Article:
Domino's Delivers a New Guest-Friendly Pizza Theater Prototype
With a business model built on delivery, Domino's Pizza never really required great-looking facilities. Clean, efficient and built for speed? Sure. Focused on atmosphere and selling the sizzle? Not so much. Like virtually everything else about Domino's, however, that was then and this is now. Over the past few years, the 10,000-plus-unit global pizza delivery chain has undertaken major overhauls of its menu, recipes, use of technology and, most recently, look and feel. Last summer, the company raised the curtain on an updated corporate logo and a next-generation, decidedly more design-driven prototype that it calls "Pizza Theater."
The new design project springs out of a central idea: transition Domino's bare-bones, utilitarian physical spaces from delivery-oriented production centers to inviting stores that the company's growing base of carryout guests enjoy visiting, spaces that bring the in-store experience in line with enhanced-quality brand messaging. "We've done a lot of transformation of our brand. We expanded our menu with things like stuffed cheesy bread and sandwiches, and in 2010 we even transformed our core pizza. This year we changed our logo," says Brandon Solano, vice president of store development for the Ann Arbor, Mich.-based chain. "But our retail space wasn't in keeping with the evolution of the brand or with bigger consumer changes outside of the brand."
Working with industrial engineering consultants and Columbus, Ohio-based strategic brand and design firm Chute Gerdeman, Domino's reimagined its existing prototype and footprint. The effort started with extensive research to understand consumers' impressions of retail environments and environmental cues that send strong messages about quality ingredients and dining experiences.
Dominoes prototype interior
Design Directive: Create Transparency
"Consumers are changing," Solano notes. "They want greater transparency in the cooking process; they want to be a little closer to the food, to where it comes from. That's what our research showed us, and we really wanted our stores to reflect where consumers had gone, where our brand had gone. When we look at our old stores, they don't reflect that vision."
In particular, Solano says, the older stores reflect a delivery mindset versus a restaurant mindset. "They were almost like a bank teller setup, with a kind of barrier between customers and our crew. Often, the crew would be busy in the back of the store, and sometimes people would come in and not be greeted or see a friendly face right away. They saw a counter and stacks of pizza boxes, which blocked their view into the activity in the back."
Creating greater transparency by giving guests a close-up view into the Domino's craft of pizza making became an overriding goal. Using the typical existing footprint, the designers essentially turned the store on its side to bring pizza-making activities out of the back and into the front.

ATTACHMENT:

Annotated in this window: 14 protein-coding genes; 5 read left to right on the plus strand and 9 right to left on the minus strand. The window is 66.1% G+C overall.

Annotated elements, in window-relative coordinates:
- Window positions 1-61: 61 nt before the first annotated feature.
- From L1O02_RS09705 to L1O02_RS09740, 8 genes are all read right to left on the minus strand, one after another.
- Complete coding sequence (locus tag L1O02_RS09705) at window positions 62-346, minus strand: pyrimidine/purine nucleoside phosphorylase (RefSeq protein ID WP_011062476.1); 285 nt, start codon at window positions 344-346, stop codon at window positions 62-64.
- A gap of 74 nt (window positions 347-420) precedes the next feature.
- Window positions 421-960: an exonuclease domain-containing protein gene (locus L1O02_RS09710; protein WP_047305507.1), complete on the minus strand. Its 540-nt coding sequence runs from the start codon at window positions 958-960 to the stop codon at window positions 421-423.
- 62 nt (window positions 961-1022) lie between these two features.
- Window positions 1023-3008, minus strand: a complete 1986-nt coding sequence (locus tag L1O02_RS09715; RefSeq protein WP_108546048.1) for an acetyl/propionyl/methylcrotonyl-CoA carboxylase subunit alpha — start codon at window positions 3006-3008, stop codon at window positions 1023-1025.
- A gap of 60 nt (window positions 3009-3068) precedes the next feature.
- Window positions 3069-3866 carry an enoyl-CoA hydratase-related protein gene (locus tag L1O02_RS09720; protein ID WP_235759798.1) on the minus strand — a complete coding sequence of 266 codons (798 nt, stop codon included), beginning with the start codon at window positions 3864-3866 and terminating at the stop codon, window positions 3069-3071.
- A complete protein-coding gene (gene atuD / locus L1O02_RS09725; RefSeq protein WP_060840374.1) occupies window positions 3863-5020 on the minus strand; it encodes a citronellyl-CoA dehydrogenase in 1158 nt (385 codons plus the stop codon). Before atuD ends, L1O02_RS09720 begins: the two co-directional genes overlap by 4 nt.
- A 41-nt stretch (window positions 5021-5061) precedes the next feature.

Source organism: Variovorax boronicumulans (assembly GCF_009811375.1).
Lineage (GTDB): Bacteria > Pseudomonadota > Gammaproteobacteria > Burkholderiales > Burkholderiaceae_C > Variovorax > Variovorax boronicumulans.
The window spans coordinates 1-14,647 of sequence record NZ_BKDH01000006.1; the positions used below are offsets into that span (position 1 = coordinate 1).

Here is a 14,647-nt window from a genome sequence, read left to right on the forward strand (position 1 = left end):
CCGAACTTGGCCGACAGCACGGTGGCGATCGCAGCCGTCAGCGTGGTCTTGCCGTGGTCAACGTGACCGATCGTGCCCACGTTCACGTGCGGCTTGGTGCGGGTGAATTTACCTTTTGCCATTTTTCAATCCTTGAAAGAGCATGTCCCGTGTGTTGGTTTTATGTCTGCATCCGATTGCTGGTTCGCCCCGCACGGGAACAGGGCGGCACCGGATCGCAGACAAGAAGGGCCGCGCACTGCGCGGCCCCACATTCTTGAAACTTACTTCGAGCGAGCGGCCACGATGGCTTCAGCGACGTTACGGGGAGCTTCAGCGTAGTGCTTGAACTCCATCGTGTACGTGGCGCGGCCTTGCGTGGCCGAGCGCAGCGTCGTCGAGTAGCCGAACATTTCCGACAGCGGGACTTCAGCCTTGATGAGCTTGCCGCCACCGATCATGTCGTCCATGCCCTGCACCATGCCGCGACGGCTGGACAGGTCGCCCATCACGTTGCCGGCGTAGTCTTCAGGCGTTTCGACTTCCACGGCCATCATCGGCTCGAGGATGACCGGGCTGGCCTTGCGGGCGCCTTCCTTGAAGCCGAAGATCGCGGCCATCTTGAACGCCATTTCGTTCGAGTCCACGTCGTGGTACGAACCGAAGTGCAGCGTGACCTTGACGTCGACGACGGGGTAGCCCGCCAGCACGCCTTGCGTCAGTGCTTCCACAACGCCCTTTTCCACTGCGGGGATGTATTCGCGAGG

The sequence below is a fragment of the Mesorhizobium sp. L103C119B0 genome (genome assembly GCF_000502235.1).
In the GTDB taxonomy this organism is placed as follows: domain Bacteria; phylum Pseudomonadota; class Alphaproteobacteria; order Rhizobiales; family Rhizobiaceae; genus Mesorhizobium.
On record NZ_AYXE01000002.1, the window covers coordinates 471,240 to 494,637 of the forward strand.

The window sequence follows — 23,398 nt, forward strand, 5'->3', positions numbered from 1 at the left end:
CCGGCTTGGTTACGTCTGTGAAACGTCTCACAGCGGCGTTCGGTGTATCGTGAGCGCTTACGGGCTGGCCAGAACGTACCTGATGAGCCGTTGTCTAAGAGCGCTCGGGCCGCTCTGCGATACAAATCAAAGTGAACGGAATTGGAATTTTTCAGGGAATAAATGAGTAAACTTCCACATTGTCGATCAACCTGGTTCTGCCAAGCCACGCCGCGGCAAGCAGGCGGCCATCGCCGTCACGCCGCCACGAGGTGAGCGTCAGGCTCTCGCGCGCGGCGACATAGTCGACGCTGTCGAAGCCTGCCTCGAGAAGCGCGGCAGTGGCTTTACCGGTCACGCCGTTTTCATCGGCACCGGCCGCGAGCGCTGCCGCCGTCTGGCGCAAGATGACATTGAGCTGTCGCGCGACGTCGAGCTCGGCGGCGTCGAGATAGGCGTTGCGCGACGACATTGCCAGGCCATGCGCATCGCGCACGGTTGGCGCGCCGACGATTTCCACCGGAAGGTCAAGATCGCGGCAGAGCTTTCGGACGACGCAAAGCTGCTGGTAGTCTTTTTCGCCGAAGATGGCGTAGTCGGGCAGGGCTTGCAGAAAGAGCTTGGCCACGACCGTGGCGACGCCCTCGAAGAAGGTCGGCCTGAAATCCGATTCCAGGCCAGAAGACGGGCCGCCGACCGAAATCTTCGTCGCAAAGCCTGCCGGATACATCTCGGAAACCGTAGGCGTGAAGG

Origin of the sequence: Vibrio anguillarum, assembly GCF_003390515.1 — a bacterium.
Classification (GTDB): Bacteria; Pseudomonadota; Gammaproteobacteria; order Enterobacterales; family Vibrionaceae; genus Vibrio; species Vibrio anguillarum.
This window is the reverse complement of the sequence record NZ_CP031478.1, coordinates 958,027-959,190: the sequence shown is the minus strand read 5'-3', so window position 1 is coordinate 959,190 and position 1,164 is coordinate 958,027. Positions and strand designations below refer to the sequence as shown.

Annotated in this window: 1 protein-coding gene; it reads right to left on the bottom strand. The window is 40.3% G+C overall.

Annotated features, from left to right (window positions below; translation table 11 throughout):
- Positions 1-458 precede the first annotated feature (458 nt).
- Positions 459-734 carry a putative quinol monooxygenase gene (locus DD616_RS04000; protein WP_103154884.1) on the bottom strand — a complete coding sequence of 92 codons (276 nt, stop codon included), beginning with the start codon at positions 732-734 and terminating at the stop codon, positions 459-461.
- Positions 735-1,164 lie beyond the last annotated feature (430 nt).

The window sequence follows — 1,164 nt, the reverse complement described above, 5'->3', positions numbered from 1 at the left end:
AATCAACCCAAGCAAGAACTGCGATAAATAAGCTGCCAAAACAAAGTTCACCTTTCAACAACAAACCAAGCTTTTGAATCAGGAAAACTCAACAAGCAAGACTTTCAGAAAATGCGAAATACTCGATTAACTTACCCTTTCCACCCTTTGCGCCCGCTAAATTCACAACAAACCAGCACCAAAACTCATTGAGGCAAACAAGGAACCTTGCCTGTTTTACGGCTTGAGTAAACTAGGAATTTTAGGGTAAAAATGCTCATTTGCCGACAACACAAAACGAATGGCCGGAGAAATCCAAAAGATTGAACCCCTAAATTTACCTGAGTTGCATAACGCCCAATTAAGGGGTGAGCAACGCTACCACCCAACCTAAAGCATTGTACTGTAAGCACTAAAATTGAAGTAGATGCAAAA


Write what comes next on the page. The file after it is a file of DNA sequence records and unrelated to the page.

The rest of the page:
"Most existing Domino's stores are in less-than-prime real estate, so we had to consider how a new design would work with the spaces they already had," says Lynn Rosenbaum, vice president, environments, at Chute Gerdeman.
"The issue was they had small front spaces but really long stores. You wouldn't know it to walk in one because you have only five feet that you can stand in between the door and the counter, but basically the stores went North and South. The pizza ovens, make tables, ingredients, coolers, etc. were tucked in the back, and no one ever saw those. But here was all this space that they were using for employees, and our thought was, well, they've got the space, we just need to turn the space on its side and begin to use the depth of the real estate and turn that into a restaurant that people could walk into and engage with."
In new prototype stores, which, like the older stores, average 1,200 to 1,500 square feet, roughly 40 percent of total space is dedicated to the front of the house. That's double the amount in the old prototype, according to Solano.
Enhanced Guest Experience
While traditional Domino's locations lacked any sort of focus on guest comfort beyond perhaps a bench to sit on while waiting for a pizza to bake, the company's new design puts strong, creative emphasis on providing an enhanced guest experience. It starts with the "theater" of pizza making, visible immediately when customers walk in the door. In addition to a friendly greeting, they are met with the sights, sounds and smells of a pizzeria in action – employees hand-stretching dough and topping pies from a selection of fresh ingredients staged on make tables and piping hot pizzas coming out of the oven, being cut and boxed. Given that the "theater" has been brought to the front of the stores and is visible through the windows, the show starts even before guests enter, Solano notes.
Waiting guests can sit at a counter to watch the action, and a step platform makes it easy for kids to get a bird's-eye view. Attractive, easily accessible in-line merchandisers let guests choose grab-and-go items such as salads, milk, cookies and mini dessert parfaits while they make their way through the ordering queue.
All new stores feature comfortable lobbies with big-screen TVs and order-tracking screens. Graphics and brand messaging on the walls are playful in tone, and chalkboard walls enable two-way communication – store employees can post messages and guests waiting for pizzas can doodle or leave feedback for crew members. Some stores feature self-serve order kiosks and, depending on size and layout, may provide seating for in-store dining, a radical departure for the delivery giant.